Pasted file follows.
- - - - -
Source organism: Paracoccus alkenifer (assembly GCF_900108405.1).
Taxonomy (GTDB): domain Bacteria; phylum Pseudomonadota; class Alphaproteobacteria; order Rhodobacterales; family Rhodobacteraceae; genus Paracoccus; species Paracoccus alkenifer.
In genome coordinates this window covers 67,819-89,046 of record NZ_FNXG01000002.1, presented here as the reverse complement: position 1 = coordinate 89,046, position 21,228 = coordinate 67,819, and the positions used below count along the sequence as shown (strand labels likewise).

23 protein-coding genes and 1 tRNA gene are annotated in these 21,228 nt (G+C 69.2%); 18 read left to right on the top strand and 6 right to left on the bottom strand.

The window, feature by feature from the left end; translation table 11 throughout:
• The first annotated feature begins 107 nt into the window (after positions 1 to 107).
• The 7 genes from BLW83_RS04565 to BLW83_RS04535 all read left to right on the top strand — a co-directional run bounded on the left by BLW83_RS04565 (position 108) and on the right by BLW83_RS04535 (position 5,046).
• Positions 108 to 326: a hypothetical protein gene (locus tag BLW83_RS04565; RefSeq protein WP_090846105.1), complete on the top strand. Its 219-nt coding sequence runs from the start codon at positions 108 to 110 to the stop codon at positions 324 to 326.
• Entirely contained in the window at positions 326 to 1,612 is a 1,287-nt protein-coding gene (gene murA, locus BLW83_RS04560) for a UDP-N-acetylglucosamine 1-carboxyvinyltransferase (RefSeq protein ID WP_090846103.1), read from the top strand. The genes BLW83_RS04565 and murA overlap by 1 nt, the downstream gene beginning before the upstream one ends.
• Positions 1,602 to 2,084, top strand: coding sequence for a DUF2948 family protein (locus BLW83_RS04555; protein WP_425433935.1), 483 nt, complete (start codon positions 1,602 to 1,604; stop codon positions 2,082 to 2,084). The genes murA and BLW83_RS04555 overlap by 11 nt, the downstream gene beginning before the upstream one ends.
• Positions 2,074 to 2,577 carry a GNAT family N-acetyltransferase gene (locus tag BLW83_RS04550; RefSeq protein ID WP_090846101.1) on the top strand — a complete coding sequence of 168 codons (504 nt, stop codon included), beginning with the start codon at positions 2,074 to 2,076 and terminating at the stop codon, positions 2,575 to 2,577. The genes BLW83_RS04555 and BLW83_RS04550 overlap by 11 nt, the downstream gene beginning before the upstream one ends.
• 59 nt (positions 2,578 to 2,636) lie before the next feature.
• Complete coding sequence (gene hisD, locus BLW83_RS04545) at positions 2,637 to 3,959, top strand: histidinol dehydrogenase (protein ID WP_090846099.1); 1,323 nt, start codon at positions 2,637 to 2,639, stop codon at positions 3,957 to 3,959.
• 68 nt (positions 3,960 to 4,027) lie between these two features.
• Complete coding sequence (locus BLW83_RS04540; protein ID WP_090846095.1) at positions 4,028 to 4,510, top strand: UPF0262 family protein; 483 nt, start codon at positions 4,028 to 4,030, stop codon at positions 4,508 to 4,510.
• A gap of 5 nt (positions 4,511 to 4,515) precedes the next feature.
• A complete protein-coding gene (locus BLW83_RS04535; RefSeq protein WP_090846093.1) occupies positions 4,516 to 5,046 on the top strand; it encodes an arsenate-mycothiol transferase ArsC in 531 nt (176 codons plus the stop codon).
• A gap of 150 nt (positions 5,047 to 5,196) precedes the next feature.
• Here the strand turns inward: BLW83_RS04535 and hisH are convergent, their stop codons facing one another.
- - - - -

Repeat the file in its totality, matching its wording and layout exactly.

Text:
Source organism: Paracoccus alkenifer (assembly GCF_900108405.1).
Taxonomy (GTDB): domain Bacteria; phylum Pseudomonadota; class Alphaproteobacteria; order Rhodobacterales; family Rhodobacteraceae; genus Paracoccus; species Paracoccus alkenifer.
In genome coordinates this window covers 67,819-89,046 of record NZ_FNXG01000002.1, presented here as the reverse complement: position 1 = coordinate 89,046, position 21,228 = coordinate 67,819, and the positions used below count along the sequence as shown (strand labels likewise).

23 protein-coding genes and 1 tRNA gene are annotated in these 21,228 nt (G+C 69.2%); 18 read left to right on the top strand and 6 right to left on the bottom strand.

The window, feature by feature from the left end; translation table 11 throughout:
• The first annotated feature begins 107 nt into the window (after positions 1 to 107).
• The 7 genes from BLW83_RS04565 to BLW83_RS04535 all read left to right on the top strand — a co-directional run bounded on the left by BLW83_RS04565 (position 108) and on the right by BLW83_RS04535 (position 5,046).
• Positions 108 to 326: a hypothetical protein gene (locus tag BLW83_RS04565; RefSeq protein WP_090846105.1), complete on the top strand. Its 219-nt coding sequence runs from the start codon at positions 108 to 110 to the stop codon at positions 324 to 326.
• Entirely contained in the window at positions 326 to 1,612 is a 1,287-nt protein-coding gene (gene murA, locus BLW83_RS04560) for a UDP-N-acetylglucosamine 1-carboxyvinyltransferase (RefSeq protein ID WP_090846103.1), read from the top strand. The genes BLW83_RS04565 and murA overlap by 1 nt, the downstream gene beginning before the upstream one ends.
• Positions 1,602 to 2,084, top strand: coding sequence for a DUF2948 family protein (locus BLW83_RS04555; protein WP_425433935.1), 483 nt, complete (start codon positions 1,602 to 1,604; stop codon positions 2,082 to 2,084). The genes murA and BLW83_RS04555 overlap by 11 nt, the downstream gene beginning before the upstream one ends.
• Positions 2,074 to 2,577 carry a GNAT family N-acetyltransferase gene (locus tag BLW83_RS04550; RefSeq protein ID WP_090846101.1) on the top strand — a complete coding sequence of 168 codons (504 nt, stop codon included), beginning with the start codon at positions 2,074 to 2,076 and terminating at the stop codon, positions 2,575 to 2,577. The genes BLW83_RS04555 and BLW83_RS04550 overlap by 11 nt, the downstream gene beginning before the upstream one ends.
• 59 nt (positions 2,578 to 2,636) lie before the next feature.
• Complete coding sequence (gene hisD, locus BLW83_RS04545) at positions 2,637 to 3,959, top strand: histidinol dehydrogenase (protein ID WP_090846099.1); 1,323 nt, start codon at positions 2,637 to 2,639, stop codon at positions 3,957 to 3,959.
• 68 nt (positions 3,960 to 4,027) lie between these two features.
• Complete coding sequence (locus BLW83_RS04540; protein ID WP_090846095.1) at positions 4,028 to 4,510, top strand: UPF0262 family protein; 483 nt, start codon at positions 4,028 to 4,030, stop codon at positions 4,508 to 4,510.
• A gap of 5 nt (positions 4,511 to 4,515) precedes the next feature.
• A complete protein-coding gene (locus BLW83_RS04535; RefSeq protein WP_090846093.1) occupies positions 4,516 to 5,046 on the top strand; it encodes an arsenate-mycothiol transferase ArsC in 531 nt (176 codons plus the stop codon).
• A gap of 150 nt (positions 5,047 to 5,196) precedes the next feature.
• Here the strand turns inward: BLW83_RS04535 and hisH are convergent, their stop codons facing one another.